Saturday, April 12, 2008

Undreroos in a Bunch


I find it funny how some peoples underroos got all in a bunch because I called it as I see it. A guy who actually knows things and does this as a living. I won't get into long personal debates and lower myself to calling people names.If someone wants to discuss this in person I'll be at the Twomorrow's booth at the New York Comicon next weekend.

The fact is that for the babymen types, there is an embarassment about comics. That they read them beyond the age when most people stop. Thus they feel the need to defend comics and something not silly, or for kids. It's grown up man, look, they curse and fuck now! Lookit Powergirls tits!

I mean look at my Wolverine shirt man, that's badass! Look't the blood! There is a lot wrong with this and it is so inbread and deep within the roots of the comic biz on every level, from Pro to FAN, to retailor that you can't fight it. The fact that today most comics are not for kids has nothing to do with Kids themselves deciding they don't want them.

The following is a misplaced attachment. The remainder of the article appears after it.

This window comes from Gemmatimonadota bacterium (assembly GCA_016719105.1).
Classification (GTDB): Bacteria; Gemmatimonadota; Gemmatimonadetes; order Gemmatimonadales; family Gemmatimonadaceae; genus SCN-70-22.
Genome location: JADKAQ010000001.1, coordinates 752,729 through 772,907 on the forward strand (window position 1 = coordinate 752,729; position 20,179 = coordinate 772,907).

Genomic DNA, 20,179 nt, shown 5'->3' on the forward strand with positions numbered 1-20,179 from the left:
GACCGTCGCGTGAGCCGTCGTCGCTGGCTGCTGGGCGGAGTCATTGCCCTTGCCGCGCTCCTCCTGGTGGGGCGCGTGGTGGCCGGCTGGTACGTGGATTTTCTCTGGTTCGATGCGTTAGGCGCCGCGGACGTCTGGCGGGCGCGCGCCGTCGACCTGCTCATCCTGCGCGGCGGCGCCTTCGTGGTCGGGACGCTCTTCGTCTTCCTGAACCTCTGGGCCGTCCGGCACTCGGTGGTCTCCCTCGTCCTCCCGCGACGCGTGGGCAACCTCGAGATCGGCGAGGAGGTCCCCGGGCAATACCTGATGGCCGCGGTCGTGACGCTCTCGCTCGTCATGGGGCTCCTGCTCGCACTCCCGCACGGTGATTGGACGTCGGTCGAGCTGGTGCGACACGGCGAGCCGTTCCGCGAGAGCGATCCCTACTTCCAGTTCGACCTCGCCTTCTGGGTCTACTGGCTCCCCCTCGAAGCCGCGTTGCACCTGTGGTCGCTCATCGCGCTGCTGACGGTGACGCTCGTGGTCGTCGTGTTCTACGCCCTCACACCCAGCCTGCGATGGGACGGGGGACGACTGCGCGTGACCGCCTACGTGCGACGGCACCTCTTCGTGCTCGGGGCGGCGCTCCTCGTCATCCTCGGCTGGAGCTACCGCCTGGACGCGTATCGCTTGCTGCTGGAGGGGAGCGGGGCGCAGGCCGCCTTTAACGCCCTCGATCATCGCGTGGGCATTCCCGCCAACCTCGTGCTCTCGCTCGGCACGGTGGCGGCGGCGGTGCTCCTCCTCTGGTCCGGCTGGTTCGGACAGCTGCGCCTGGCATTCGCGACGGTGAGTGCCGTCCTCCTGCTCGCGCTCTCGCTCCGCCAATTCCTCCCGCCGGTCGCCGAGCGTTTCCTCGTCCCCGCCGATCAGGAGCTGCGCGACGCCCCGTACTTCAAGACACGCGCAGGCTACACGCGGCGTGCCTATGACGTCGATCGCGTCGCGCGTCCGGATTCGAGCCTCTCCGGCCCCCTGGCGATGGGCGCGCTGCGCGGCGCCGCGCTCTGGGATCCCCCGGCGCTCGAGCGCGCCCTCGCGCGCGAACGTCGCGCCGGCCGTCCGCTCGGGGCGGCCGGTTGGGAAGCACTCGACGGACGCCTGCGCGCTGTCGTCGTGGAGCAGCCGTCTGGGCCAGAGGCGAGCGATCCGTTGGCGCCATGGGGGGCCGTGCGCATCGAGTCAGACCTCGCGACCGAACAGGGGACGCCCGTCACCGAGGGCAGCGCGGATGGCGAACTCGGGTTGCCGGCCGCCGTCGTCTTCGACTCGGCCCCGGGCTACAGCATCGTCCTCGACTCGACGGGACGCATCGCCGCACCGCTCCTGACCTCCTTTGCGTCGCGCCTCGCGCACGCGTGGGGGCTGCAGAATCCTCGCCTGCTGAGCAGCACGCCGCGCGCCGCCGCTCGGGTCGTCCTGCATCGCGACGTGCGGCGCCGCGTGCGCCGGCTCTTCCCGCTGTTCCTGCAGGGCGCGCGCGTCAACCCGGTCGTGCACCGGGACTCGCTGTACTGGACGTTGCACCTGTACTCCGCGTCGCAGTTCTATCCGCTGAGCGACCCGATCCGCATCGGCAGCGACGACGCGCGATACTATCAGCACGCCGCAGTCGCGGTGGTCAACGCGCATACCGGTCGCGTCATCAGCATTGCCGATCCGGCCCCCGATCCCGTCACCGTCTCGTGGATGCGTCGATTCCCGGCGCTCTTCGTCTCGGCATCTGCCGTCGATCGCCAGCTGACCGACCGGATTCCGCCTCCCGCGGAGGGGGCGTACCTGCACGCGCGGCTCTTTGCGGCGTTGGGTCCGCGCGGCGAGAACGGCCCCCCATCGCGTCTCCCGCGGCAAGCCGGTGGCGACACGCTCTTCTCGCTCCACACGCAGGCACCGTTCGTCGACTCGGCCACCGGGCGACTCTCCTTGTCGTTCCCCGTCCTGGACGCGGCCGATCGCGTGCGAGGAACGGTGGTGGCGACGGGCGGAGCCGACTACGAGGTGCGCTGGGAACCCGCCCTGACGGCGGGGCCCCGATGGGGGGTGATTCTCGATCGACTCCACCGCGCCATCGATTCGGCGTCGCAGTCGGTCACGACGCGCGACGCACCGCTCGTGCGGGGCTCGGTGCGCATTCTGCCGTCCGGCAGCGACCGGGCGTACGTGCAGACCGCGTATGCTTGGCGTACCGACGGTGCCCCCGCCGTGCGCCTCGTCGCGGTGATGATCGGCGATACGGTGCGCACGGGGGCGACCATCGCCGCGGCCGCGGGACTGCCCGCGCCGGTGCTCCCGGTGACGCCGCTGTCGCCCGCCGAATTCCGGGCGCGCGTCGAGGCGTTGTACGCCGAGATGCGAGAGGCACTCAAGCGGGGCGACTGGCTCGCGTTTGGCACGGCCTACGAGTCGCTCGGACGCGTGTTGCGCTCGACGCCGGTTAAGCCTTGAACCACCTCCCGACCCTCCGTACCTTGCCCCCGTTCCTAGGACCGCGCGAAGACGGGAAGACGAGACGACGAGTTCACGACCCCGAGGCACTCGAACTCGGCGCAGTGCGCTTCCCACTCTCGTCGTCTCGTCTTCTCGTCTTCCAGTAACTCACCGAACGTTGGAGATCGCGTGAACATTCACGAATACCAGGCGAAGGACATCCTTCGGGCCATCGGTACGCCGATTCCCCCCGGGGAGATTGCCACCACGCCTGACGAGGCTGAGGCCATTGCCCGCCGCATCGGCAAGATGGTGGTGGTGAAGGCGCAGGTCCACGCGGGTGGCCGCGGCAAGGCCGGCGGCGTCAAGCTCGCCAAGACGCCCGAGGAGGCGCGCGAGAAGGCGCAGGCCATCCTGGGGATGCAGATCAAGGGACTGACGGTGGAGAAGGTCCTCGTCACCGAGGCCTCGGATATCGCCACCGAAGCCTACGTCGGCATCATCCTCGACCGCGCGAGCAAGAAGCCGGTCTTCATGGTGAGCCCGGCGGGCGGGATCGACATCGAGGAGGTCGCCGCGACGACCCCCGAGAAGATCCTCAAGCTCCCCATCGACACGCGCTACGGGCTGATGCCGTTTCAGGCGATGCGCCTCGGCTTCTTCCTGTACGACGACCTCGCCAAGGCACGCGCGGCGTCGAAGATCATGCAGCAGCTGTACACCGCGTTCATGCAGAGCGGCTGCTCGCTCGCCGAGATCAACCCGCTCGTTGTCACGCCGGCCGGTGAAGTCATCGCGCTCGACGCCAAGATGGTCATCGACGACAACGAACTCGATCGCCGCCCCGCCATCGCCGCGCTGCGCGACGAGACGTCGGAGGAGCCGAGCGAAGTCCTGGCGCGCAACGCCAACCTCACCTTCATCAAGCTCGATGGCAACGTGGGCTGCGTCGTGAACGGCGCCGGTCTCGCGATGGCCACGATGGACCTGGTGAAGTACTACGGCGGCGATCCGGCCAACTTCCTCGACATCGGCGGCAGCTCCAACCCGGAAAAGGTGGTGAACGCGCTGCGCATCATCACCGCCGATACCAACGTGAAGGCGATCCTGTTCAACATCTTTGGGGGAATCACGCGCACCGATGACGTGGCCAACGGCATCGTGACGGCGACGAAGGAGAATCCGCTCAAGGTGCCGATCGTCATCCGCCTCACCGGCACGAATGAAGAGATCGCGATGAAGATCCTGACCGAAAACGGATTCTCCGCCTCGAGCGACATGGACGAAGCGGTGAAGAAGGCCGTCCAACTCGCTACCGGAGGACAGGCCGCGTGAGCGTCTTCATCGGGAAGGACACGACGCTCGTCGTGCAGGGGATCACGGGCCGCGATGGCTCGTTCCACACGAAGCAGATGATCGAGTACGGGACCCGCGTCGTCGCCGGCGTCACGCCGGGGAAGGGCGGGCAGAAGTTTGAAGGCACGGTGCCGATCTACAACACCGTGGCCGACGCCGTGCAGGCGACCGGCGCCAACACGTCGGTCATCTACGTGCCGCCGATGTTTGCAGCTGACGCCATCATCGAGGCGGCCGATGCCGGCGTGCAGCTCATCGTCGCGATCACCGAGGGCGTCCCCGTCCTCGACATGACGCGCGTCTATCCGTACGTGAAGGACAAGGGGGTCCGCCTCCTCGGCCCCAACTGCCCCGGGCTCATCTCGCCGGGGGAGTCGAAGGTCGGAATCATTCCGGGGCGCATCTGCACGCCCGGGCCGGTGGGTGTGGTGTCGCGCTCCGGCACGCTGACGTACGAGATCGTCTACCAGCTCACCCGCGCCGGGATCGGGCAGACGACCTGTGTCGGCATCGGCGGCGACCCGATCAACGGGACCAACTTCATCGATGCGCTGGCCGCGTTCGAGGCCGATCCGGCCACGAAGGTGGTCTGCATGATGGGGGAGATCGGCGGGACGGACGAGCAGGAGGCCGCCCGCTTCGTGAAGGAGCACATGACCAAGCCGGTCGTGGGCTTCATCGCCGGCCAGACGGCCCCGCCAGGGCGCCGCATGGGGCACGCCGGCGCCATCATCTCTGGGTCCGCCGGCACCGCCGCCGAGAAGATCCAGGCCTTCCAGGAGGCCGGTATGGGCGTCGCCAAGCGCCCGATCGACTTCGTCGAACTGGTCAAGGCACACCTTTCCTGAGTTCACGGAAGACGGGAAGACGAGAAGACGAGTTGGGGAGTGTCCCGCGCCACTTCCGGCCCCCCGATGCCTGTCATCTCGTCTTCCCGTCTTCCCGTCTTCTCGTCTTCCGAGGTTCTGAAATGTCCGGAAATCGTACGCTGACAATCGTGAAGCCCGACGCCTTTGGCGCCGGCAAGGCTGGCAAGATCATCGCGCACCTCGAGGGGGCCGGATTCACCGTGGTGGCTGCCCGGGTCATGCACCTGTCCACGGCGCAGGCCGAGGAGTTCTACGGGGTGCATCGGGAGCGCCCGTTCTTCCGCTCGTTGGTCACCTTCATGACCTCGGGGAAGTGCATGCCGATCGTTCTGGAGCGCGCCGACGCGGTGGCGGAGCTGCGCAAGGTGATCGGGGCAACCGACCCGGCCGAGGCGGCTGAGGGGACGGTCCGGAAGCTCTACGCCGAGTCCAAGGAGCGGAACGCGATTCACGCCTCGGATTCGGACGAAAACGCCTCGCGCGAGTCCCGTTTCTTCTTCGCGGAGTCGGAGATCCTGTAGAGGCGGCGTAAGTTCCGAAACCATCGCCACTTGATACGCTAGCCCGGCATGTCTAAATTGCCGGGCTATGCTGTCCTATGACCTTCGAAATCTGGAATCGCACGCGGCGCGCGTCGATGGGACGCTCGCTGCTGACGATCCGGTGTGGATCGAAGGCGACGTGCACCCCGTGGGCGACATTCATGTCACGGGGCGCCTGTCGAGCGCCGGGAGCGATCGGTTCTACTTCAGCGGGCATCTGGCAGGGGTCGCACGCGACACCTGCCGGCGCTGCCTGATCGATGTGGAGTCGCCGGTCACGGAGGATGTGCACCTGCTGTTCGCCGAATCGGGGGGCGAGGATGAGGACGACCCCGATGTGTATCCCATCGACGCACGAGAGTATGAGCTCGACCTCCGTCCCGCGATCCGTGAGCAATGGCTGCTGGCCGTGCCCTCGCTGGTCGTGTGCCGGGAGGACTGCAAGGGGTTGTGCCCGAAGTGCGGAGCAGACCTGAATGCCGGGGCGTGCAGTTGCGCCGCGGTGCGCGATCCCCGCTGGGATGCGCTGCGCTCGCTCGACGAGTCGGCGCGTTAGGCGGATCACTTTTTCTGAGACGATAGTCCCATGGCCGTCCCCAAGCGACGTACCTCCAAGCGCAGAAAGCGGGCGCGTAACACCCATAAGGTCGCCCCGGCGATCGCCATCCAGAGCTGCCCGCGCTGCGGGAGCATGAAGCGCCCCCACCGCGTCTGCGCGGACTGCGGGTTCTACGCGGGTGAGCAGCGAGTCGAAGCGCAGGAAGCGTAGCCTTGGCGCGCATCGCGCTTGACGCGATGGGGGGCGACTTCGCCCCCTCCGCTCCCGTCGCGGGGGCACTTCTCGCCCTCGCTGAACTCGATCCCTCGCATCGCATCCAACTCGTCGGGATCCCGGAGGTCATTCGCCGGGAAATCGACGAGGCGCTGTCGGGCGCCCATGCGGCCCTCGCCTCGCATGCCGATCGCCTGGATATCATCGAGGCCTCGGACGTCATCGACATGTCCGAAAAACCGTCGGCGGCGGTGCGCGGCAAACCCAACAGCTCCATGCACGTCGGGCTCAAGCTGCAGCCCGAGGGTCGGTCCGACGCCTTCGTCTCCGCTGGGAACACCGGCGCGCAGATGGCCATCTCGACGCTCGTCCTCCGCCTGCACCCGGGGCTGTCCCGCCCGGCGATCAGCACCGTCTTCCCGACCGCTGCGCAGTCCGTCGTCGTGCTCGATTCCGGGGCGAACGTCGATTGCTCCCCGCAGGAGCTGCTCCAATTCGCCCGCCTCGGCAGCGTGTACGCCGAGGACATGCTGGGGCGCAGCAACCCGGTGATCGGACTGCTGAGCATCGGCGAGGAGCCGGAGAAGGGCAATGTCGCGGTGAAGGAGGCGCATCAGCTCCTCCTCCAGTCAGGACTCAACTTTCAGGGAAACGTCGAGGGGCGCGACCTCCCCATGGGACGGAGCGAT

There was really something different, more mature about the previous generation of creators, the greatest generation as I call them. There was a time when many of them also felt bad about drawing comics, not comic strips, no, comic books. As the 60's came and the rise of Marvel happened that seemed to dissappear. I think guys like Kirby and Stan thought of themselves as entertainers in a much broader way than most guys of my generation do. Sure we entertain, but it's in the small clubs if it's comic books. Comic strips still reach millions and that was always the Holy Grail for Kirby's generation, and for some of mine too. That was mass popularity and very often mass wealth. Comic strips have never had the negative stigma comic books did. Adults produly read the strips on the train, in public on the way to work. A 30 something guy reading X-men in a Sin City t-shirt still looks like a geek. There has been a big disconnect even within the entire comic world. The a skisim between comic books, comic strips and animation.

The geek culture has risen, and become more acceptable, yet people still giggle at a grown man reading a superhero comic in public. The comic guy from the Simpsons. However I have to say people always think I have a cool job and it's stunning how many people still remember comics and have no idea they are still made. This happens so often with people 40 and over. It's not that they dislike comics, but they have no idea they still exist, and thus their kids often don't either. Thus another part of the catch-22.